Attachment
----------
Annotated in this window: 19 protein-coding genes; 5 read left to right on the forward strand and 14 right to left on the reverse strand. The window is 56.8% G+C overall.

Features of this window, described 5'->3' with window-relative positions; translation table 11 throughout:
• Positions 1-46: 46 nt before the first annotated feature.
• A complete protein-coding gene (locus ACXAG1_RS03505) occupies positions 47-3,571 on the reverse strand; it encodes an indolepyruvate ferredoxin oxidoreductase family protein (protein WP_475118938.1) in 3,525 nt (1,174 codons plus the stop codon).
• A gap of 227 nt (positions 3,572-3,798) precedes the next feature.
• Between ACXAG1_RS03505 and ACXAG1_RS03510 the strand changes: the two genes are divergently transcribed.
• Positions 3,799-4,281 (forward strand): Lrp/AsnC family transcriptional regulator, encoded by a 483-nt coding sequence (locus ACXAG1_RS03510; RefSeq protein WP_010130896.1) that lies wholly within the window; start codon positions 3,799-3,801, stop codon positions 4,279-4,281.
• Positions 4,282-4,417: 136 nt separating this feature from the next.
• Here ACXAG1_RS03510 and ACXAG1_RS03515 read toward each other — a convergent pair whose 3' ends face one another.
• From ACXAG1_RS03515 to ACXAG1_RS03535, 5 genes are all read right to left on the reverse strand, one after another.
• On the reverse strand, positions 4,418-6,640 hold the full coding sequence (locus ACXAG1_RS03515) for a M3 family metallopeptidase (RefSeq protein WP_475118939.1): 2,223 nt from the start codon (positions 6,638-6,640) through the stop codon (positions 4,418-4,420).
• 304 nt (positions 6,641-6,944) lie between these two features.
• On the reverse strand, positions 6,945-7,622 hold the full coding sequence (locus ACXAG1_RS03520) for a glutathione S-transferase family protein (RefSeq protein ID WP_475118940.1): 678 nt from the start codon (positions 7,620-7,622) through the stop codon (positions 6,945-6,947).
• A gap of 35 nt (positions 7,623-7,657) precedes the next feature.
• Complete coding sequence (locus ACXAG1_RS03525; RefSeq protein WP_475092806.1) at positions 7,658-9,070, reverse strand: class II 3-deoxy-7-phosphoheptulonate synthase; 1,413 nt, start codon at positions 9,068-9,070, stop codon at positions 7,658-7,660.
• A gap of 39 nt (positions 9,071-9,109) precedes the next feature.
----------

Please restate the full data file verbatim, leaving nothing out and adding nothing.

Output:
Annotated in this window: 19 protein-coding genes; 5 read left to right on the forward strand and 14 right to left on the reverse strand. The window is 56.8% G+C overall.

Features of this window, described 5'->3' with window-relative positions; translation table 11 throughout:
• Positions 1-46: 46 nt before the first annotated feature.
• A complete protein-coding gene (locus ACXAG1_RS03505) occupies positions 47-3,571 on the reverse strand; it encodes an indolepyruvate ferredoxin oxidoreductase family protein (protein WP_475118938.1) in 3,525 nt (1,174 codons plus the stop codon).
• A gap of 227 nt (positions 3,572-3,798) precedes the next feature.
• Between ACXAG1_RS03505 and ACXAG1_RS03510 the strand changes: the two genes are divergently transcribed.
• Positions 3,799-4,281 (forward strand): Lrp/AsnC family transcriptional regulator, encoded by a 483-nt coding sequence (locus ACXAG1_RS03510; RefSeq protein WP_010130896.1) that lies wholly within the window; start codon positions 3,799-3,801, stop codon positions 4,279-4,281.
• Positions 4,282-4,417: 136 nt separating this feature from the next.
• Here ACXAG1_RS03510 and ACXAG1_RS03515 read toward each other — a convergent pair whose 3' ends face one another.
• From ACXAG1_RS03515 to ACXAG1_RS03535, 5 genes are all read right to left on the reverse strand, one after another.
• On the reverse strand, positions 4,418-6,640 hold the full coding sequence (locus ACXAG1_RS03515) for a M3 family metallopeptidase (RefSeq protein WP_475118939.1): 2,223 nt from the start codon (positions 6,638-6,640) through the stop codon (positions 4,418-4,420).
• 304 nt (positions 6,641-6,944) lie between these two features.
• On the reverse strand, positions 6,945-7,622 hold the full coding sequence (locus ACXAG1_RS03520) for a glutathione S-transferase family protein (RefSeq protein ID WP_475118940.1): 678 nt from the start codon (positions 7,620-7,622) through the stop codon (positions 6,945-6,947).
• A gap of 35 nt (positions 7,623-7,657) precedes the next feature.
• Complete coding sequence (locus ACXAG1_RS03525; RefSeq protein WP_475092806.1) at positions 7,658-9,070, reverse strand: class II 3-deoxy-7-phosphoheptulonate synthase; 1,413 nt, start codon at positions 9,068-9,070, stop codon at positions 7,658-7,660.
• A gap of 39 nt (positions 9,071-9,109) precedes the next feature.